Combined, these results help scientists more efficiently extract information from data. Information geometry has recently been used to aid the understanding and optimization of Higgs boson measurements at the Large Hadron Collider, the world’s largest and most powerful particle accelerator.
It has also found applications in recent research on radars and antennas and contributed significantly to advancements in artificial intelligence, data science, signal processing, shape classification, and image segregation.
The Rao-Blackwell process has been applied to stereology, particle filtering, and computational econometrics, among others, while the Cramér-Rao lower bound is of great importance in such diverse fields as signal processing spectroscopy, radar systems, multiple image radiography, risk analysis, and quantum physics.
Calyampudi Radhakrishna Rao's parents were C Daraiswamy Naidu (1879-1940), a police inspector, and A Laxmikanthamma. He was the eighth of his parents' ten children (born on 10 september1920), two of whom died as infants. We should explain that the name Rao is part of his given name - in fact all the male children in his family were named Rao. His other given name Radhakrishna comes from the god Krishna (who was the eighth of his parents children and, for that reason, the custom was to name the eighth child after Krishna).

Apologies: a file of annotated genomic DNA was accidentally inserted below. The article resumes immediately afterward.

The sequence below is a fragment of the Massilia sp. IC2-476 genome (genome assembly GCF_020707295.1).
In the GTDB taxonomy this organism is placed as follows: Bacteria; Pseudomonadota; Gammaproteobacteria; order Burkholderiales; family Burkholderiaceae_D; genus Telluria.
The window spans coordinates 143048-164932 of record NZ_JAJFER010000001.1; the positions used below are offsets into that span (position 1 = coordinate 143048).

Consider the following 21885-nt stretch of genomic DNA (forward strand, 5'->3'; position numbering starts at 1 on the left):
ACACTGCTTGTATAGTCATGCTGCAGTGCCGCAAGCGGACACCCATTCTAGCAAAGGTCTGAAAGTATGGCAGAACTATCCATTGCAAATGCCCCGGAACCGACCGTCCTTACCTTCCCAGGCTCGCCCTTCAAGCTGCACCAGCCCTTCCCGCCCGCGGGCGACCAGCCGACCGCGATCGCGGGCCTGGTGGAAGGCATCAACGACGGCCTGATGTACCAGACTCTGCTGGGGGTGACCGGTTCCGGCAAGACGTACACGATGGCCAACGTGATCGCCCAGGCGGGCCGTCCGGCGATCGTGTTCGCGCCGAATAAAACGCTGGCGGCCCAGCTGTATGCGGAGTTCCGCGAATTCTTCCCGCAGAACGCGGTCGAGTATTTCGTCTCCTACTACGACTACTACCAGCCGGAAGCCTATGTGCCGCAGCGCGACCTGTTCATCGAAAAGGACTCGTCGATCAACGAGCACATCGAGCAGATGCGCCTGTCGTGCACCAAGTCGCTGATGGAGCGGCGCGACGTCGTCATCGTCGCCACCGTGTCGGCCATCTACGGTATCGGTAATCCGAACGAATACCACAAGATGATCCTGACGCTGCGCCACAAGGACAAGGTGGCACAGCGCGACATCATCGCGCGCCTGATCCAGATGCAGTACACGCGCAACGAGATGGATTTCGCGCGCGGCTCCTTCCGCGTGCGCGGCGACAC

Only the boys in the family were given school education, as was the tradition at the time, but this was rather disrupted by frequent moves that the family made as their father was transferred from one place to another.
Calyampudi Radhakrishna completed his first two years schooling in Gudur, his next two in Nuzvid, and then grades 6 and 7 in Nandigama, all towns in the state of Andhra Pradesh. During these years CR, as we will call Calyampudi Radhakrishna Rao throughout this biography, saw little of his father who was totally absorbed in his work but his mother was a major influence.
In 1931 CR's father retired and the family settled down in Visakhapatnam, on the coast of Andhra Pradesh. The family chose this city because of the excellent educational facilities that were available there for their children. CR studied there for ten years, first at high school, then mathematics, physics, and chemistry at the intermediate Mrs A V N College before attending Andhra University.
At the intermediate college he won the Chandrasekhar Iyer Scholarship in each of his two years. The School Magazine for 1935 published his picture with the caption. His schooling was completed in Gudur, Nuzvid, Nandigama, and Visakhapatnam, all in Andhra Pradesh. He received an MSc in mathematics from Andhra University and an MA in statistics from Calcutta University in 1943.